Disease is a pathological condition of one or more of the body's systems, usually due to infection, genetic defect or environmental stress. In 2009, the Center for Disease Control and Prevention noted that there were 10 diseases most associated with deaths of Americans. Some of these diseases can be prevented by adopting a healthier lifestyle, others are hereditary. Many are a direct effect of cigarette smoking or alcohol abuse.
1. Heart Disease
Heart disease is the number one killer of Americans. There are several types of heart disease. Some are hereditary and some are caused by lifestyle choices. Coronary artery disease develops when plaque builds up in the arteries, blocking adequate blood flow to the heart. Congenital heart disease is more of a defect that a disease as the vessels of the heart don't develop properly prior to birth. Congenital heart disease can affect adults and children. Another heart disease, congestive heart failure, usually develops over a long period of time. Peripheral Artery Disease (PAD) can lead to heart attack and stroke.
Also called malignant neoplasms, there more than 100 types of cancer. The types of cancer that kill the most people are lung cancer (159,390 annually), colon and rectal cancer (49,920), female breast cancer (40,170), pancreatic cancer (35,240), and prostate cancer (27,360).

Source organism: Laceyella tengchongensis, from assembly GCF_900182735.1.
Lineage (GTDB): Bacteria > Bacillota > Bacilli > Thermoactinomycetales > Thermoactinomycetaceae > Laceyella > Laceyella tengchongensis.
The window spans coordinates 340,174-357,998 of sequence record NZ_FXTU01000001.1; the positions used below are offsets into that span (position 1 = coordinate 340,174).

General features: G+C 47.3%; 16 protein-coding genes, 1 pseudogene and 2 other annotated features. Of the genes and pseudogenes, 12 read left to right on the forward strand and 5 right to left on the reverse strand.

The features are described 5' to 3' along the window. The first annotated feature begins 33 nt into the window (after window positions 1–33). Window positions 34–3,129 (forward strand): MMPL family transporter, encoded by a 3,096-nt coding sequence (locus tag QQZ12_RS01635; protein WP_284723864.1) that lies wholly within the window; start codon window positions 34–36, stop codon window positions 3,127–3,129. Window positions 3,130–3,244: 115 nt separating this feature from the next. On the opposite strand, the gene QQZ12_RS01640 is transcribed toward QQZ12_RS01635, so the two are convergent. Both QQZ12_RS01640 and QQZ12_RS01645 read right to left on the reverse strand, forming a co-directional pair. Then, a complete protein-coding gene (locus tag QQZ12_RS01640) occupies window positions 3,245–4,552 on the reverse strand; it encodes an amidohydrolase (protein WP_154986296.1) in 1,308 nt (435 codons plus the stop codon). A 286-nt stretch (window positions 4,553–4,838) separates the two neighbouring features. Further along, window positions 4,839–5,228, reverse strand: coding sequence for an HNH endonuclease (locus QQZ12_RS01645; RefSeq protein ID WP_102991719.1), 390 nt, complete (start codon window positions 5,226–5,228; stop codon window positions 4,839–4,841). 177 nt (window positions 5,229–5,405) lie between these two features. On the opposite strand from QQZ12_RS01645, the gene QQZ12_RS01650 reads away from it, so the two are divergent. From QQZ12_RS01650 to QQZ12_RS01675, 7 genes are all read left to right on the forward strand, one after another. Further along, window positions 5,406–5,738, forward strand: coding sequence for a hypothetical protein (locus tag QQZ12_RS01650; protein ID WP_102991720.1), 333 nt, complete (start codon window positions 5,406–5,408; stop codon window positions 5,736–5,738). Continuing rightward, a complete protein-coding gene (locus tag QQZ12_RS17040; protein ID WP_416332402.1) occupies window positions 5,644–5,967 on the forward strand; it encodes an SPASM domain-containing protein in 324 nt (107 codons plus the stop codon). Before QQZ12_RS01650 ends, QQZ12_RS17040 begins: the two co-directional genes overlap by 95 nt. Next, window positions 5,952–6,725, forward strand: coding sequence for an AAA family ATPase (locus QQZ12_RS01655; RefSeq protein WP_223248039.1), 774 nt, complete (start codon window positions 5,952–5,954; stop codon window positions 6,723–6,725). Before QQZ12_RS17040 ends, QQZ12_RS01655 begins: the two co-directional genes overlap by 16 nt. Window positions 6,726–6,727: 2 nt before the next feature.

3. Cerebrovascular Diseases
Cerebrovascular diseases affect the brain and blood vessels. The most common cerebrovascular disease is stroke, which occurs when the brain is affected by either the inability to receive adequate blood supply or bleeding in the brain.
4. Chronic Lower Respiratory Disease
The fourth deadliest disease in America is chronic lower respiratory disease. These diseases are often caused directly by cigarette smoking and include chronic obstructive pulmonary disease (COPD), a progressive disease that makes it hard to breathe; emphysema, a disease that reduces the lung's ability to expel air; and chronic bronchitis, an irritation of the bronchi or branches of the lungs. Asthma, an inflammation and narrowing of the airways of the lungs, is also considered a chronic lower respiratory disease and often begins in childhood.
Diabetes is the body's inability to properly use or manufacture insulin, necessary for transporting sugar from the blood. Type 1 can occur in adults and children and is hereditary. Type 2 is often the result of lifestyle choices and occurs later in life.
6. Alzheimer's Disease
Alzheimer's disease is a progressive disease that kills brain cells, slowly robbing a person of memories and the ability to reason.
7. Influenza & Pneumonia
Influenza, or the flu, is a contagious respiratory illness that causes fever, cough and body aches. It can be prevented by getting a vaccination. Pneumonia is an infection of the lungs that causes inflammation and a buildup of fluid.
Nephritis is an inflammation of one or both kidneys. The causes of nephritis are varied. Nephritis can advance to kidney failure and require a person to have dialysis as the kidneys are no longer able to filter toxins from the body.
Septicemia is also known as blood poisoning. It occurs when the blood becomes infected with bacteria and is often the result of an infection in another part of the body.
10. Chronic Liver Disease
The most common chronic liver diseases are cirrhosis, a long-term diminishing of function of the liver most commonly associated with alcoholism, and fibrosis, an overgrowth of scar tissue due to infection.
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